• April 2021: Large ADIs are made to share the remaining 50% of their data within 90 days.
  • August 2023: Jacaranda Finance joins CCR.

So why should you care about Comprehensive Credit Reporting?

Under the negative reporting regime, improving a credit score after a setback could be extremely difficult. Not being able to access the finance you need for one of life's significant expenses due to a low credit score can make things much harder than they need to be.

CCR can generally make it much easier to rebuild your credit history. By applying for and repaying a loan or credit card on time, your credit score could increase faster than it did before.

You may also have improved access to more competitive loan products, better loan terms and increased transparency in your credit information.

What the stats say

According to 2019 research from Credit Simple, 52% of Big Four bank customers saw their credit scores increase just months after their bank started contributing positive credit information. Another 26% saw no change, while the average increase was 27 points (out of 1,000).

Across the ditch in New Zealand, CCR was officially introduced in April 2012. Since then, the average Kiwi has seen their credit score increase by around 100 points!

Pros and cons of CCR

While Comprehensive Credit Reporting might sound like a pretty sweet deal, it’s not perfect. Below is a breakdown of the pros and cons of CCR in Australia.


  • More complete credit information: Credit providers can access a more complete picture of your credit history and make more informed lending decisions.
  • Ability to negotiate better terms: If you have a solid recent credit history, CCR could let you negotiate better terms on loans and credit products, such as lower interest rates or higher credit limits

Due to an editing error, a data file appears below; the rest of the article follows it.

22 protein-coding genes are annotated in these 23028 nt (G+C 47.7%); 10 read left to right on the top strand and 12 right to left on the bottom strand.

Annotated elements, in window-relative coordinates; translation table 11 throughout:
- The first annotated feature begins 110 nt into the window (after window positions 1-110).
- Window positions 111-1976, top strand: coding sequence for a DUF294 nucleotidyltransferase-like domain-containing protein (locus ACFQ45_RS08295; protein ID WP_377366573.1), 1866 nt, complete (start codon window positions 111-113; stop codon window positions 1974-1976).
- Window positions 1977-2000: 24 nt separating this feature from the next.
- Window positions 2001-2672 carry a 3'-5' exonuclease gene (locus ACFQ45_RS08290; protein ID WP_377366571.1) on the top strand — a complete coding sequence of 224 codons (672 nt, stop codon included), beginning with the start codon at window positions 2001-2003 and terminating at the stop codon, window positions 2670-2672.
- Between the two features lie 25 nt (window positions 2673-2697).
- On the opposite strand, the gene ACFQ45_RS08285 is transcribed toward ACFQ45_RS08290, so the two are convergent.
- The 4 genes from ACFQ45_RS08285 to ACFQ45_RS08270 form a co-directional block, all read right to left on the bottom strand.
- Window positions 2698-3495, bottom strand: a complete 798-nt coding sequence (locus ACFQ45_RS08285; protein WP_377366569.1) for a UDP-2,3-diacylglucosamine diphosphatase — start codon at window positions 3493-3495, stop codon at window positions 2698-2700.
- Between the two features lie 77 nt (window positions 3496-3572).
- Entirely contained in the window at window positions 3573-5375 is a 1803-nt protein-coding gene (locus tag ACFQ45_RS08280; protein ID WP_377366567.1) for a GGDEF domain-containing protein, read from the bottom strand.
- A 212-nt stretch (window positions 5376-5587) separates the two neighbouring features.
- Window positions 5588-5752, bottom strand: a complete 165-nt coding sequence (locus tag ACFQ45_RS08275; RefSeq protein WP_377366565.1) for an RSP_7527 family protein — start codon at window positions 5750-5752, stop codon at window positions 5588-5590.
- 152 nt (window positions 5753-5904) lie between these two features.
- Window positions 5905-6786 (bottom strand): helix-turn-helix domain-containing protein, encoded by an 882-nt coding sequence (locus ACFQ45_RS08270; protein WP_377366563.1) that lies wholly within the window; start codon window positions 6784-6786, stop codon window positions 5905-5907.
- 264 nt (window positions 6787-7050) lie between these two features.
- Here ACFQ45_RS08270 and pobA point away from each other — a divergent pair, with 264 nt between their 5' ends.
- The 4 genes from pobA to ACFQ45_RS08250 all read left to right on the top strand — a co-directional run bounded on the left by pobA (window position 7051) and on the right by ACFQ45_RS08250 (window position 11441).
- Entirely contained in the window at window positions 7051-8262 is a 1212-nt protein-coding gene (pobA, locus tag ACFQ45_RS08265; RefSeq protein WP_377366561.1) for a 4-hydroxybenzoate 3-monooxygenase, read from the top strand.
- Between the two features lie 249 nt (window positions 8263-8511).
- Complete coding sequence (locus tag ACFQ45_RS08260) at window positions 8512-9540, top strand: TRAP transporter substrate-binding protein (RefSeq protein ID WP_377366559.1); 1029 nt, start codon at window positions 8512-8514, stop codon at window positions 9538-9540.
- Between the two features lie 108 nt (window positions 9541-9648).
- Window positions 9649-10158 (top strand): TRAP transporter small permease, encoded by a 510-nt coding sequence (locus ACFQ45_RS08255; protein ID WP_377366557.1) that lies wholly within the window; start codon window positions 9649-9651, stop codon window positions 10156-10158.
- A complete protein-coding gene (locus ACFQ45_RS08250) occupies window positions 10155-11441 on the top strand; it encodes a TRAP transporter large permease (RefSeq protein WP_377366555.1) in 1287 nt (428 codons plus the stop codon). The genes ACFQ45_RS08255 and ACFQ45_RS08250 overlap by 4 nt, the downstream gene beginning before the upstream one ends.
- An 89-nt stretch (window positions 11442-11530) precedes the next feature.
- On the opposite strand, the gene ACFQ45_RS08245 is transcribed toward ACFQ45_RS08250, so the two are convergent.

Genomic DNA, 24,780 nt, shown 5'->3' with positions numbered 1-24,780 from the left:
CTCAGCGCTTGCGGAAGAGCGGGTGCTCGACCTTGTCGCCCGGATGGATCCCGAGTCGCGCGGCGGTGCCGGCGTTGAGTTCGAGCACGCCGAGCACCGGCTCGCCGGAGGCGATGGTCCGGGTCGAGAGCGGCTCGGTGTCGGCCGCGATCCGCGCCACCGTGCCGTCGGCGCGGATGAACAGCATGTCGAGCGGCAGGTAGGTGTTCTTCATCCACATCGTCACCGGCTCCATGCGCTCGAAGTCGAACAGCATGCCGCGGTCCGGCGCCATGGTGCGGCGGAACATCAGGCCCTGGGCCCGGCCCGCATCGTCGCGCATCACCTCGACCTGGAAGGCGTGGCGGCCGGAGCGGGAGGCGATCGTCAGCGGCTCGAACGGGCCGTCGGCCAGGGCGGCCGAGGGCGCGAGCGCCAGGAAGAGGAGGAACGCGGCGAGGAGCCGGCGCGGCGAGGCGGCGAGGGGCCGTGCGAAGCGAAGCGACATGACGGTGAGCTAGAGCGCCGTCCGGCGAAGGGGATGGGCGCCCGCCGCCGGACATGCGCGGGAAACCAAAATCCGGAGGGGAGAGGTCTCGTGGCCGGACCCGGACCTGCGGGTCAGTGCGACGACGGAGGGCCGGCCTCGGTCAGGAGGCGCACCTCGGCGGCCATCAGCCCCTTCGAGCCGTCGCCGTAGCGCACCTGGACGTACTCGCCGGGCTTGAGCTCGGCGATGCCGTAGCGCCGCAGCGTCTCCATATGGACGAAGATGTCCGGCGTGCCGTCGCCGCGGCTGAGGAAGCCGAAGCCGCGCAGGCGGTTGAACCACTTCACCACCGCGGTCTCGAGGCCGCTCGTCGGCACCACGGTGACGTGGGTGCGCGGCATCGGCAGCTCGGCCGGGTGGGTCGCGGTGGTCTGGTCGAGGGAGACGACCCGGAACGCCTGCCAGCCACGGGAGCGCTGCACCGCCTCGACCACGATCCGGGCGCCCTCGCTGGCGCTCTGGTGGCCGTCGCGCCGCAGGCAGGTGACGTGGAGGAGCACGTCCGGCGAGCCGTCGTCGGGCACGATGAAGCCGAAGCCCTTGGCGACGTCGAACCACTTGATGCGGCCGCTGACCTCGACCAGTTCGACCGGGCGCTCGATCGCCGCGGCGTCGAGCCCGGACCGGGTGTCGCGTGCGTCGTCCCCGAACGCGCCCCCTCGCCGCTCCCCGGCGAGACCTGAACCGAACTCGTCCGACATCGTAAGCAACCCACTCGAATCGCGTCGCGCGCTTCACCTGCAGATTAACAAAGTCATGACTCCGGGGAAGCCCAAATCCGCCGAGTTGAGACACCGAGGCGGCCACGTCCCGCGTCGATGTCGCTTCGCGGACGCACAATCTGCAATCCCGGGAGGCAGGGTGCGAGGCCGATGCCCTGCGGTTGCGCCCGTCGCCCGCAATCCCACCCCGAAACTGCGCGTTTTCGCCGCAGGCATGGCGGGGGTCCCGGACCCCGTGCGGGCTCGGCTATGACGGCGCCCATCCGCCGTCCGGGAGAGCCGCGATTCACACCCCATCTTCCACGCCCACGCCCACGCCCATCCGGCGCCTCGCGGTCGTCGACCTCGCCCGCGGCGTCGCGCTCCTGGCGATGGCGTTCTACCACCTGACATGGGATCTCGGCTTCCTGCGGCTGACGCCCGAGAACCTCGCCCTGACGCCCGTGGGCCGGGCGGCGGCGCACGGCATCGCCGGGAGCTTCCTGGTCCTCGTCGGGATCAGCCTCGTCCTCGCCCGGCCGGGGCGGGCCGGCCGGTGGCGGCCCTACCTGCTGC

• Better products: With CCR, your improved credit standing could make you eligible for better and more competitive products in the first place.
  • Faster credit score improvements: People who've positively changed their credit behaviour (such as paying off a loan) may see their credit score improve faster under CCR than before.
  • Recover from setbacks faster: Things like defaults or bankruptcies can stay on your credit report for years. So, if you fell on hard times just once but have demonstrated good credit behaviours since then, CCR can highlight this to credit providers.


  • More complete credit information: This can also be a disadvantage. As CCR gives a more detailed picture of someone's credit history, it's more likely to show negative behaviours that might have been missed as well. While Credit Simple found that 52% saw an average credit score increase of 27 points, 30% saw their scores decrease by 53 points!
  • More data, more errors? Mistakes can happen, and inaccuracies could appear on your credit report more often if more information is being captured.
  • Data privacy concerns: More personal financial data being shared with credit reporting bureaus and providers can raise concerns about privacy and data security.
  • More marketing from lenders: The insights gleaned from your credit reports by lenders you've previously applied with could result in more aggressive marketing and promotions, which isn’t a huge issue but can be very irritating!

Check and improve your credit score with the Better Credit app

Jacaranda Finance has been reporting data under Comprehensive Credit Reporting for a while now. By applying for a loan with Jacaranda Finance and making your repayments on time, every time, you could see a steady improvement in your credit score. 

To make sure CCR is working for you, you can download our Better Credit app (or log in to your online customer portal) to check your credit score for free! With monthly updates via Equifax, it’s easy to monitor your credit score’s progress.

Download the Better Credit app below to check and begin improving your credit score today!

Written by - William Jolly

Content Manager
William is the Content Manager at Jacaranda Finance. He has worked as both a journalist and a media advisor at some of Australia's biggest financial comparison sites such as Canstar, Compare the Market and, and is passionate about helping Australians find the right money solution for them.

You can get in touch with William via